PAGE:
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Respiration of Amazon tree stems greatly exceeds local CO 2 emission. Alon Angert (1) , Jan Muhr ) 2) , Robinson Negron Juarez (3) , Waldemar Alegria Muñoz (4) , Guido Kraemer (4) , Jeffrey Q. Chambers (5) , Susan E Trumbore (2).
Alon Angert (1), Jan Muhr)2), Robinson Negron Juarez (3), WaldemarAlegriaMuñoz (4), Guido Kraemer (4), Jeffrey Q. Chambers (5), Susan E Trumbore (2)
Steady state model
Results and Discussion
Respiration in tree stems is an important component of forest carbon balance. The rate of CO2 efflux from the stem has often been assumed to be a measure of stem respiration. However, recent work has demonstrated that stem CO2 efflux can either overestimate or underestimate respiration rate, because of emission or removal of CO2 by transport in xylem water. Here we used the ratio between CO2 efflux and O2 influx in stems of tropical forest trees to better understand respiration in an ecosystem that plays a key role in the global carbon cycle.
We define ARQ (Apparent Respiratory Quotient):
ARQ ≡ - EC/EO
The site was located at the Center for Research and Forest Learning (CIEFOR) of the National University of the Peruvian Amazon (UNAP) which is located 16 km southwest of the city of Iquitos, Peru. CIEFOR is centered over 3°49\'53"N, 73°22\'28"W, encompasses a forested area of 1300 ha. The mean annual rainfall is ~3000mm, and the maximum, minimum, and average temperatures are 26.3°C, 25.9°C, and 25.2°C, respectively.
ARQ (unitless) averaged over 9 trees
We found ARQ values of 0.660.18 in the stem chamber. These low ARQ values indicate that a large portion of respired CO2 (~35%) is not emitted locally, and is probably transported upward in the stem. ARQ values of 0.210.10 were found by in-stem equilibration probes. These lower values may result from the proximity to the xylem water stream. In contrast, we found ARQ values of 1.000.13 for soil respiration.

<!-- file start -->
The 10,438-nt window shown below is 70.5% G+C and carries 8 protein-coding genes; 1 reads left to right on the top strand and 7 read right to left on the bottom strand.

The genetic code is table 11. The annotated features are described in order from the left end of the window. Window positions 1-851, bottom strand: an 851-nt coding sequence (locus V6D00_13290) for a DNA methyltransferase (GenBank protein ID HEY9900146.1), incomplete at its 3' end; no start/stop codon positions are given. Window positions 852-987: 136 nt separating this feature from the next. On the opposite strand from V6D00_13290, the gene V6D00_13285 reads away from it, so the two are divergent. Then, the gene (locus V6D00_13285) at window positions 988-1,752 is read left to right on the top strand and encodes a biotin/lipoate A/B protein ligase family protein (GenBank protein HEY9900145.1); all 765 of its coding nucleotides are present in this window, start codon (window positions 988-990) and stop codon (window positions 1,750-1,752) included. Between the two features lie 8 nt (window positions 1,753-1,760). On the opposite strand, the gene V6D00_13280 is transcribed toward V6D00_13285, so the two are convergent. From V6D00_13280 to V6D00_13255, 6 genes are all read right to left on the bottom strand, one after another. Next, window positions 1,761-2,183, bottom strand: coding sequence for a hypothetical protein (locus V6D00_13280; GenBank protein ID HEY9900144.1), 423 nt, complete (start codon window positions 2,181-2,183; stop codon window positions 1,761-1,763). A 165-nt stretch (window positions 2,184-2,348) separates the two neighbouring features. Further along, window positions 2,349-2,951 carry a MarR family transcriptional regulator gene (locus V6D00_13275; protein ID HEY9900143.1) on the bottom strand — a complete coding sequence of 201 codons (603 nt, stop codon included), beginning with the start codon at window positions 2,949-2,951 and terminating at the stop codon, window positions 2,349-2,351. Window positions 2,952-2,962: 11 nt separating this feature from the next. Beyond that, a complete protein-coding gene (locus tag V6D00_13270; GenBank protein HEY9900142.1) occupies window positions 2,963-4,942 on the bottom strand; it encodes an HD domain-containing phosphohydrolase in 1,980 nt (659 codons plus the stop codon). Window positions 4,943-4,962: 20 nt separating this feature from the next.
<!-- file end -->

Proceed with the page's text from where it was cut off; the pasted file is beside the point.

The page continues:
If the transported CO2 is used in the canopy as a substrate for photosynthesis, it could serve as a mechanism that buffers the response of trees to changing CO2levels, and drought.
Specially designed stem chambers (Angert and Sherer, 2011)ensured tight seal and air sampling air without pressure changes (by changing volume). We have installed 9 chambers on trees of 3 species, with varying growth rates and wood densities
The CO2 concentrations were measured in the lab by an IRGA (Licor-840A) connected to a circulating system, as described in Angert and Sherer(2011). The O2 concentrations were calculated from the O2/Ar ratio (expressed as O2/Ar) determined by mass-spectrometric analysis (Barkanand Luz, 2003).
Soil air was also sampled next to the trees. Probes were used to sample in-stem air by equilibration.
Respiration rate (mmol O2 sec-1 m-2)
Angert, A., and Y. Sherer(2011), Determining the relationship between tree-stem respiration and CO2 efflux by dO2/Ar measurements, Rapid Communications in Mass Spectrometry, 25(12), 1752–1756.
Barkan, E., and B. Luz (2003), High-precision measurements of 17O/16O and 18O/16O of O2 and O2/Ar ratio in air, Rapid Communications in Mass Spectrometry, 17(24), 2809-2814.